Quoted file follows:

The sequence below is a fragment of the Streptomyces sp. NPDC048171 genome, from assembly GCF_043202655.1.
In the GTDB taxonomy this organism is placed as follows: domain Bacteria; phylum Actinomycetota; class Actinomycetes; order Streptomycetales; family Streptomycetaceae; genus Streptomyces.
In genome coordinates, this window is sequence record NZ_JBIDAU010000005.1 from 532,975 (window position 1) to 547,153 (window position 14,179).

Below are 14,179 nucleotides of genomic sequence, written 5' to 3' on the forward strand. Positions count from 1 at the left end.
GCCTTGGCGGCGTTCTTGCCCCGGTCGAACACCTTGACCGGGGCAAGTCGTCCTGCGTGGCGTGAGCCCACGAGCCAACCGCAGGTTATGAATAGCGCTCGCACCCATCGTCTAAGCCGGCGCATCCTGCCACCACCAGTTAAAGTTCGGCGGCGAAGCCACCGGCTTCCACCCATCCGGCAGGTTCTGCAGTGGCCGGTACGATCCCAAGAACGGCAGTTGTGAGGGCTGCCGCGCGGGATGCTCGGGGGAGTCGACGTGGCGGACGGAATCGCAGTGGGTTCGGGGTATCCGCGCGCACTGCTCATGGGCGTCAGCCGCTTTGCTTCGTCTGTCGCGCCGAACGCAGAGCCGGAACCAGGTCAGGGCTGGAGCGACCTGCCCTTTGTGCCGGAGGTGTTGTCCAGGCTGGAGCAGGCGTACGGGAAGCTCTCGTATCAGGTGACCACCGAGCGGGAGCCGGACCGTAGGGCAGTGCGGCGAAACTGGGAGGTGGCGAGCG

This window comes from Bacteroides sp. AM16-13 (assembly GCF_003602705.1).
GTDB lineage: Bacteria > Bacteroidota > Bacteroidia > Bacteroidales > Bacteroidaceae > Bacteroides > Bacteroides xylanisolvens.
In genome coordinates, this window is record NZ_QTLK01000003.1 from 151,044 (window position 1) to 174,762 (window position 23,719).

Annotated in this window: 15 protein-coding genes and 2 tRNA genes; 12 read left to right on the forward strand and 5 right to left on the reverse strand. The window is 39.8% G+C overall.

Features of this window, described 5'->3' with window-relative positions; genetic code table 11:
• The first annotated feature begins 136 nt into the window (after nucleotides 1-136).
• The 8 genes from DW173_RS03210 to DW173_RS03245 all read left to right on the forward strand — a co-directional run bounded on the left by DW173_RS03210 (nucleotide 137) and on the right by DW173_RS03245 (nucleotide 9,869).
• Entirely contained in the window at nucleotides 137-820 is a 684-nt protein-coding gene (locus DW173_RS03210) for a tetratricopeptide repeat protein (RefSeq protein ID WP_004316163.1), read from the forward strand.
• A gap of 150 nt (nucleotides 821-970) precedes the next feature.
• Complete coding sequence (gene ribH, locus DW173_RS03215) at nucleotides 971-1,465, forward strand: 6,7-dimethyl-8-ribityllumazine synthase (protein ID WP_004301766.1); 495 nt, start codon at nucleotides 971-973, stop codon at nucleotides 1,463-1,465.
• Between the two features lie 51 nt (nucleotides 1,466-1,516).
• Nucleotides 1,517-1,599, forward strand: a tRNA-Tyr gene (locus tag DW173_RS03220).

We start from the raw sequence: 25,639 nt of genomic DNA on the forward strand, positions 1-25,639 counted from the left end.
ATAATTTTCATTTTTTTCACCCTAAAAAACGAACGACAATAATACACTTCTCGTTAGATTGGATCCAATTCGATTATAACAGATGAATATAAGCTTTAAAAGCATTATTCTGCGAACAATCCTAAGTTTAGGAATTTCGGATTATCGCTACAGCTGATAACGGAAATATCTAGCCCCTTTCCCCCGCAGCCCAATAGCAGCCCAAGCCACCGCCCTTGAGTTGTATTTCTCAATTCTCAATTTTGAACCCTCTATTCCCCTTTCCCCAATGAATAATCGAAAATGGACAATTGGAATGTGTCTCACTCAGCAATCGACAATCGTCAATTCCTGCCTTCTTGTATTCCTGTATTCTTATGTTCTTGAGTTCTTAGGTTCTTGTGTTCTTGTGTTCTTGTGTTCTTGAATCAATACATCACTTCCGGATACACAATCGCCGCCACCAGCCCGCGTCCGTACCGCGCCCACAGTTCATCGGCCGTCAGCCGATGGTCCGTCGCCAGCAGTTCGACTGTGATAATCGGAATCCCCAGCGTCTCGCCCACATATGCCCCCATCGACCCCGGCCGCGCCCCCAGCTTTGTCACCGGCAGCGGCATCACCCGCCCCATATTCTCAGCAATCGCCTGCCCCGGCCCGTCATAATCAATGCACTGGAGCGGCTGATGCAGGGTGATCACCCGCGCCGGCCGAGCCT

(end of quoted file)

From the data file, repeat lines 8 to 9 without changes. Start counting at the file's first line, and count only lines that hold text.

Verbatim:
In genome coordinates, this window is record NZ_QTLK01000003.1 from 151,044 (window position 1) to 174,762 (window position 23,719).

Annotated in this window: 15 protein-coding genes and 2 tRNA genes; 12 read left to right on the forward strand and 5 right to left on the reverse strand. The window is 39.8% G+C overall.